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Subject: Monitoring vibration

Monitoring vibration

From: Gali Beiner <galibeiner<-at->
Date: Sunday, November 22, 2009
I am an archaeological conservator at the Bible Lands Museum,
Jerusalem, Israel We are currently monitoring vibration and shock
due to construction work taking place next to our museum. Our
monitoring equipment collects data on three different planes
situated in straight angles to each other: two horizontal (X and Y)
and one vertical (Z). The system is set to give an alarm when a
certain level of vibration and shock is exceeded, although currently
alarms are only generated with readings from the X and Y planes.

Since the articles I have read on vibration monitoring in museums do
not relate to the different planes (X,Y,Z) in vibration and shock
monitoring, I'd like to ask if anybody has some ideas on how the Z
(vertical) plane can affect museum objects. Construction engineers
are of the opinion that buildings are not particularly put at risk
by the Z plane, and tend to disregard readings from the Z plane even
when they are very high. Can the same be said for museum objects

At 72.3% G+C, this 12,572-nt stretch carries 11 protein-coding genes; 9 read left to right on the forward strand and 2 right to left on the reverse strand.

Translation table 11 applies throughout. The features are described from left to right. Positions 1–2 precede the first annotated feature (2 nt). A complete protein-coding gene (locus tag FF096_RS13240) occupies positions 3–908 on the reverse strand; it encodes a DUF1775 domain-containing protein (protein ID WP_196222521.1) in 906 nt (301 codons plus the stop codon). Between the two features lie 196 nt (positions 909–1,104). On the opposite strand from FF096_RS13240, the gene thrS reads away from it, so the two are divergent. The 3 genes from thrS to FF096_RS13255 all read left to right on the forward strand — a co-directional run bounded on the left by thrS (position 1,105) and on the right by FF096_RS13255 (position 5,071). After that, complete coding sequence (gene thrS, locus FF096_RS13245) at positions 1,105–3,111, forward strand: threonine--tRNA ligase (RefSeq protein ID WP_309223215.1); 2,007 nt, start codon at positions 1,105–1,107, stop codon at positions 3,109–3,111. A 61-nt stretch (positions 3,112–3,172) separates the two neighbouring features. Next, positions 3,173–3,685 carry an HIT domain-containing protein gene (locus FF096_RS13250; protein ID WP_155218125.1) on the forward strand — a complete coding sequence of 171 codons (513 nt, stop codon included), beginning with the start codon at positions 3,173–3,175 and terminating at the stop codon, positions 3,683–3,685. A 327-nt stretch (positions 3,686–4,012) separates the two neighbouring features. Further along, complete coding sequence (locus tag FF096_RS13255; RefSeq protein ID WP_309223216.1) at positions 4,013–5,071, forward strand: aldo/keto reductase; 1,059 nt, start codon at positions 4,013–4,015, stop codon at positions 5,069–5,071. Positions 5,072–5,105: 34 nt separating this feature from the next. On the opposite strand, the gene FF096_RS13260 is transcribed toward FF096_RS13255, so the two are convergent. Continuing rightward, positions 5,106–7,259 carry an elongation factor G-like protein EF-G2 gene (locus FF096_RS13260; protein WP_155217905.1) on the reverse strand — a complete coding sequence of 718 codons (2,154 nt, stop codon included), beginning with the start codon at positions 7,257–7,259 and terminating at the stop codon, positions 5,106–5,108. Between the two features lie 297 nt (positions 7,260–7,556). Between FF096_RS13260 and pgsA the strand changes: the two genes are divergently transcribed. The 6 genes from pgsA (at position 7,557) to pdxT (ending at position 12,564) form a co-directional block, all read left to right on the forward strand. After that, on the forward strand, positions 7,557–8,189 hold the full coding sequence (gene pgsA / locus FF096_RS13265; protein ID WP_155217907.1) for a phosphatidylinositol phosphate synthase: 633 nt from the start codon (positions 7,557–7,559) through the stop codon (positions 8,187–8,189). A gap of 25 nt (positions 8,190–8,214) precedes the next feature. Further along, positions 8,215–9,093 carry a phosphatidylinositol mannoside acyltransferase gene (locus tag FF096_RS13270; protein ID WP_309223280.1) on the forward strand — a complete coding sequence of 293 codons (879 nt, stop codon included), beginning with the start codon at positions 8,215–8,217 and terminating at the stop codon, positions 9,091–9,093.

inside the building, mounted or sitting freely on shelves in display
cases? Is the buffering given by foundations, floors and then wooden
bases of cases and finally mounts inside cases sufficient to
disregard the Z plane? Are there publications relating to the
difference in data from different planes in terms of safeguarding
archaeological objects? Insights into this subject will be very
gratefully received.

Gali Beiner (ACR)
Conservator
Bible Lands Museum, Jerusalem


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                  Conservation DistList Instance 23:19
                 Distributed: Sunday, November 29, 2009
                       Message Id: cdl-23-19-017
                                  ***
Received on Sunday, 22 November, 2009

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